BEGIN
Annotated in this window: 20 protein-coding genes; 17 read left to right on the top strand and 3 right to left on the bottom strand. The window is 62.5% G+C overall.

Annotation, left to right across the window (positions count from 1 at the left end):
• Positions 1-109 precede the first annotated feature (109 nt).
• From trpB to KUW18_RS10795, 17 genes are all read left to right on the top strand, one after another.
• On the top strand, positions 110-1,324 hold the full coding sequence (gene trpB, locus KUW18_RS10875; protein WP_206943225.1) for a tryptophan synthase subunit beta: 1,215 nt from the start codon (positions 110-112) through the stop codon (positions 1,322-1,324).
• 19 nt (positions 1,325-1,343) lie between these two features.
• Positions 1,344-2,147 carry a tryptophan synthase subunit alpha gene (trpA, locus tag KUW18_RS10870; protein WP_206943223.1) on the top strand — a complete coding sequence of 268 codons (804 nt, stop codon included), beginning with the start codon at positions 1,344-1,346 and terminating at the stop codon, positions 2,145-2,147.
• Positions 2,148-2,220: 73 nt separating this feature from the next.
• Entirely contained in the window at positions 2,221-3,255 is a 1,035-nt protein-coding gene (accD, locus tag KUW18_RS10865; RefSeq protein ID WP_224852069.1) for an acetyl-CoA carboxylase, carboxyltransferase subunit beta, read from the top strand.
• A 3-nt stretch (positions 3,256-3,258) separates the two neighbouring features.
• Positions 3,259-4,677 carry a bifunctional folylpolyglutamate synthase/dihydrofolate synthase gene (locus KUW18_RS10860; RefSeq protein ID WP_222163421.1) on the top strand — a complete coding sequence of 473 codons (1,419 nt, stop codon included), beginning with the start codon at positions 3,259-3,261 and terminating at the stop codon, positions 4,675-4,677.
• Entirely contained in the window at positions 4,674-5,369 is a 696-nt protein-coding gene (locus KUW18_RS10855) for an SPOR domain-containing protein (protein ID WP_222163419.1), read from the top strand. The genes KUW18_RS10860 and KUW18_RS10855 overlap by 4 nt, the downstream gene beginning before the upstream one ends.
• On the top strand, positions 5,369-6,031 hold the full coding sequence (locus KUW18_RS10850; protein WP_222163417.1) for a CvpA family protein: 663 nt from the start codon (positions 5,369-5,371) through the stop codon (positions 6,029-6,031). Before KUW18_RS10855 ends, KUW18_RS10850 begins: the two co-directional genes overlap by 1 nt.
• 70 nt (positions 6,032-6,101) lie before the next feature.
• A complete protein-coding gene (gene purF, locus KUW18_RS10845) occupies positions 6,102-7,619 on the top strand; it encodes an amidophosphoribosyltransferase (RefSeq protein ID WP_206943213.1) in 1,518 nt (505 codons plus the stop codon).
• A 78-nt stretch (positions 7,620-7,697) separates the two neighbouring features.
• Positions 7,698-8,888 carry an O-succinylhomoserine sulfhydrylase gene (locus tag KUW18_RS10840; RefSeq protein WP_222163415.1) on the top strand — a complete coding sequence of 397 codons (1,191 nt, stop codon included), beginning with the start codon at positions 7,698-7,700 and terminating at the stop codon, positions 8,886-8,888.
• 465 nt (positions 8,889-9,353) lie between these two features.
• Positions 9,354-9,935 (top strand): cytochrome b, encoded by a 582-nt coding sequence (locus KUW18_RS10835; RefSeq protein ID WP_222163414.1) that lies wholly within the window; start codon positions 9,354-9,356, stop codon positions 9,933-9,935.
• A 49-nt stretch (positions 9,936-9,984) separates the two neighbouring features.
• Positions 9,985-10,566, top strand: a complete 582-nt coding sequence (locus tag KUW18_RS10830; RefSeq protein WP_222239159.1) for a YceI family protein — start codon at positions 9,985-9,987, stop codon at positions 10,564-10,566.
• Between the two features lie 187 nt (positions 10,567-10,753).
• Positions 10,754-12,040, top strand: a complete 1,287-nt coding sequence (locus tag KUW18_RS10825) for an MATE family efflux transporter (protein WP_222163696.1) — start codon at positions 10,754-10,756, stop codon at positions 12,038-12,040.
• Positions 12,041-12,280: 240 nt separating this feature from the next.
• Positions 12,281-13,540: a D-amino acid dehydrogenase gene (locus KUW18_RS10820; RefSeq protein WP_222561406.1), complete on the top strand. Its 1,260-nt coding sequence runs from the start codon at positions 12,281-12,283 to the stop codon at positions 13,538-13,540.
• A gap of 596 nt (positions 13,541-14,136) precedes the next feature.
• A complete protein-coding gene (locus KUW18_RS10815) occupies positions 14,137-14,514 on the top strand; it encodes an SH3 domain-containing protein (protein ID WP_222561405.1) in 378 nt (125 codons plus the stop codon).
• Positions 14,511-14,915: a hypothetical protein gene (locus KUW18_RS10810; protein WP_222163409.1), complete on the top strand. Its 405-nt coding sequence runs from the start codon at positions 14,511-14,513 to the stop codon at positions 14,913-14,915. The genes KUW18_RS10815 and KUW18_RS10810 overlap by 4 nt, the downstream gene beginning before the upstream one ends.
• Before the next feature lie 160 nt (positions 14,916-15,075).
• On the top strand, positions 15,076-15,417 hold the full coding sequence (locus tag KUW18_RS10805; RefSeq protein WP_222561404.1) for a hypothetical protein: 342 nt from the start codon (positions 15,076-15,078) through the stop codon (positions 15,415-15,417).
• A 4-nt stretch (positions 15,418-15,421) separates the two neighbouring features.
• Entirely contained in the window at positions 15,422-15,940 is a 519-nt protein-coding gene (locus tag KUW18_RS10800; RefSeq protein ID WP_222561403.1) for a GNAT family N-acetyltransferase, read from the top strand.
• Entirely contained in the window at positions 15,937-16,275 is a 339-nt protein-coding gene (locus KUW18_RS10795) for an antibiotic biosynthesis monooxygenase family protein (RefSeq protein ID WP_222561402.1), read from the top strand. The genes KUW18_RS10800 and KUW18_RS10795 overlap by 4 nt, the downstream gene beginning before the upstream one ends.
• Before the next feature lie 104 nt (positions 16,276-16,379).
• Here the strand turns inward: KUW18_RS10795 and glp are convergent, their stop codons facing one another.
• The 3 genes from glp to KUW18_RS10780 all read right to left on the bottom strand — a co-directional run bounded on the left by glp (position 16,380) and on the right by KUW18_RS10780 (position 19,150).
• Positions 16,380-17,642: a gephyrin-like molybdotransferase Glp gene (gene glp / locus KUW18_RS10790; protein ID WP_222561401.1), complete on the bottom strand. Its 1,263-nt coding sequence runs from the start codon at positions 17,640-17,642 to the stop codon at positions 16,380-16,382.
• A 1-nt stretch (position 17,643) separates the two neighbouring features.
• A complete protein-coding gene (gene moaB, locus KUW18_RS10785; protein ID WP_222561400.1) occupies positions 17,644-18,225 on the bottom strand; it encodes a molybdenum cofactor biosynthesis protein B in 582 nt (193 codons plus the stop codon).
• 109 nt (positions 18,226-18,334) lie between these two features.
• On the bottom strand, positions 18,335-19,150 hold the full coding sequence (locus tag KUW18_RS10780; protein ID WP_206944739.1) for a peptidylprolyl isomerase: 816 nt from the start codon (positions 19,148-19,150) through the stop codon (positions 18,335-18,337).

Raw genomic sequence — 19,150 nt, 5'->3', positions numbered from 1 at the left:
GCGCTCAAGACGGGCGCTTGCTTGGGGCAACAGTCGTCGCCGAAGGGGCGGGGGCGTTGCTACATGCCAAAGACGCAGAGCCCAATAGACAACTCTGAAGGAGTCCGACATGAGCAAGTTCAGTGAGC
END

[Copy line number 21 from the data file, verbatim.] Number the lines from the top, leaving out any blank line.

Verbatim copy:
• Positions 9,985-10,566, top strand: a complete 582-nt coding sequence (locus tag KUW18_RS10830; RefSeq protein WP_222239159.1) for a YceI family protein — start codon at positions 9,985-9,987, stop codon at positions 10,564-10,566.